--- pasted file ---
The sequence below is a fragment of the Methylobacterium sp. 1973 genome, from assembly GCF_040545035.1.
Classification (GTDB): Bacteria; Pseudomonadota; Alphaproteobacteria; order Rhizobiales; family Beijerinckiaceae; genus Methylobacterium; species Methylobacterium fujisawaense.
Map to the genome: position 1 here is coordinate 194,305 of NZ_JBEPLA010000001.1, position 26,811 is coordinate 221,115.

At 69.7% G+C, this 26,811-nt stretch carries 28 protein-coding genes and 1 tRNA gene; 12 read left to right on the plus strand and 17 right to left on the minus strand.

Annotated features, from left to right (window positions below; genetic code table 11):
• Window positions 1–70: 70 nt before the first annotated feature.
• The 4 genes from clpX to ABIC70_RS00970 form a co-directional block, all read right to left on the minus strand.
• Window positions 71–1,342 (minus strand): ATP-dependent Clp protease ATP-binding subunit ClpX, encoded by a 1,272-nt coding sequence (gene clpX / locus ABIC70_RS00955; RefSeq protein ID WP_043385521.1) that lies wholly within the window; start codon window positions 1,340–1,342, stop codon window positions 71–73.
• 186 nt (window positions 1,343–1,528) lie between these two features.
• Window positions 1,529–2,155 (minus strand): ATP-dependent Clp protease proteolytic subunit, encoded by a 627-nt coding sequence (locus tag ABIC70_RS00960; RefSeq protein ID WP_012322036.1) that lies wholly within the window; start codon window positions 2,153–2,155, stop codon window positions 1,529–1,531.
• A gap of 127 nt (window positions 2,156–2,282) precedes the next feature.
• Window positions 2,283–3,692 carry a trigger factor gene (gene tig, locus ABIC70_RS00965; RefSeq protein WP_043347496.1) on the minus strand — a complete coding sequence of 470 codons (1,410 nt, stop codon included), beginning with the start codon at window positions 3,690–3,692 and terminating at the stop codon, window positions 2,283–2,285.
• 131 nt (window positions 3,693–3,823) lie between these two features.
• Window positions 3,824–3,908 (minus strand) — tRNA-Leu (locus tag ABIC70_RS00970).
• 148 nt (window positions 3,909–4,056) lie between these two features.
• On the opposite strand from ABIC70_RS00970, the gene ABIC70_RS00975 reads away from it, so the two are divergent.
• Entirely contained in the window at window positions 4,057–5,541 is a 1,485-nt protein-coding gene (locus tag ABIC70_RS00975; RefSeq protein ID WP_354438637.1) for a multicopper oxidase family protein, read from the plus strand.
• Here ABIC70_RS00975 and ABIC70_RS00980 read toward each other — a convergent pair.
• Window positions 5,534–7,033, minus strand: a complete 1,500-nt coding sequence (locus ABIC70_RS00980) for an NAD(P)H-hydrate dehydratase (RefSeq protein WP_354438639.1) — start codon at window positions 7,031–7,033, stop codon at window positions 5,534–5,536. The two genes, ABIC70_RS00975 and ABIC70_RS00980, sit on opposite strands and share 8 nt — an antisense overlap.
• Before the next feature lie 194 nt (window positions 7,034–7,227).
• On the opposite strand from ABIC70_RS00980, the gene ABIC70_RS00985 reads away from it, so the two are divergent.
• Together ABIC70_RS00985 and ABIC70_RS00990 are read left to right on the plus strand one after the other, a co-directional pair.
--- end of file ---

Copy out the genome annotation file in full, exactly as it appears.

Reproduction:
The sequence below is a fragment of the Methylobacterium sp. 1973 genome, from assembly GCF_040545035.1.
Classification (GTDB): Bacteria; Pseudomonadota; Alphaproteobacteria; order Rhizobiales; family Beijerinckiaceae; genus Methylobacterium; species Methylobacterium fujisawaense.
Map to the genome: position 1 here is coordinate 194,305 of NZ_JBEPLA010000001.1, position 26,811 is coordinate 221,115.

At 69.7% G+C, this 26,811-nt stretch carries 28 protein-coding genes and 1 tRNA gene; 12 read left to right on the plus strand and 17 right to left on the minus strand.

Annotated features, from left to right (window positions below; genetic code table 11):
• Window positions 1–70: 70 nt before the first annotated feature.
• The 4 genes from clpX to ABIC70_RS00970 form a co-directional block, all read right to left on the minus strand.
• Window positions 71–1,342 (minus strand): ATP-dependent Clp protease ATP-binding subunit ClpX, encoded by a 1,272-nt coding sequence (gene clpX / locus ABIC70_RS00955; RefSeq protein ID WP_043385521.1) that lies wholly within the window; start codon window positions 1,340–1,342, stop codon window positions 71–73.
• 186 nt (window positions 1,343–1,528) lie between these two features.
• Window positions 1,529–2,155 (minus strand): ATP-dependent Clp protease proteolytic subunit, encoded by a 627-nt coding sequence (locus tag ABIC70_RS00960; RefSeq protein ID WP_012322036.1) that lies wholly within the window; start codon window positions 2,153–2,155, stop codon window positions 1,529–1,531.
• A gap of 127 nt (window positions 2,156–2,282) precedes the next feature.
• Window positions 2,283–3,692 carry a trigger factor gene (gene tig, locus ABIC70_RS00965; RefSeq protein WP_043347496.1) on the minus strand — a complete coding sequence of 470 codons (1,410 nt, stop codon included), beginning with the start codon at window positions 3,690–3,692 and terminating at the stop codon, window positions 2,283–2,285.
• 131 nt (window positions 3,693–3,823) lie between these two features.
• Window positions 3,824–3,908 (minus strand) — tRNA-Leu (locus tag ABIC70_RS00970).
• 148 nt (window positions 3,909–4,056) lie between these two features.
• On the opposite strand from ABIC70_RS00970, the gene ABIC70_RS00975 reads away from it, so the two are divergent.
• Entirely contained in the window at window positions 4,057–5,541 is a 1,485-nt protein-coding gene (locus tag ABIC70_RS00975; RefSeq protein ID WP_354438637.1) for a multicopper oxidase family protein, read from the plus strand.
• Here ABIC70_RS00975 and ABIC70_RS00980 read toward each other — a convergent pair.
• Window positions 5,534–7,033, minus strand: a complete 1,500-nt coding sequence (locus ABIC70_RS00980) for an NAD(P)H-hydrate dehydratase (RefSeq protein WP_354438639.1) — start codon at window positions 7,031–7,033, stop codon at window positions 5,534–5,536. The two genes, ABIC70_RS00975 and ABIC70_RS00980, sit on opposite strands and share 8 nt — an antisense overlap.
• Before the next feature lie 194 nt (window positions 7,034–7,227).
• On the opposite strand from ABIC70_RS00980, the gene ABIC70_RS00985 reads away from it, so the two are divergent.
• Together ABIC70_RS00985 and ABIC70_RS00990 are read left to right on the plus strand one after the other, a co-directional pair.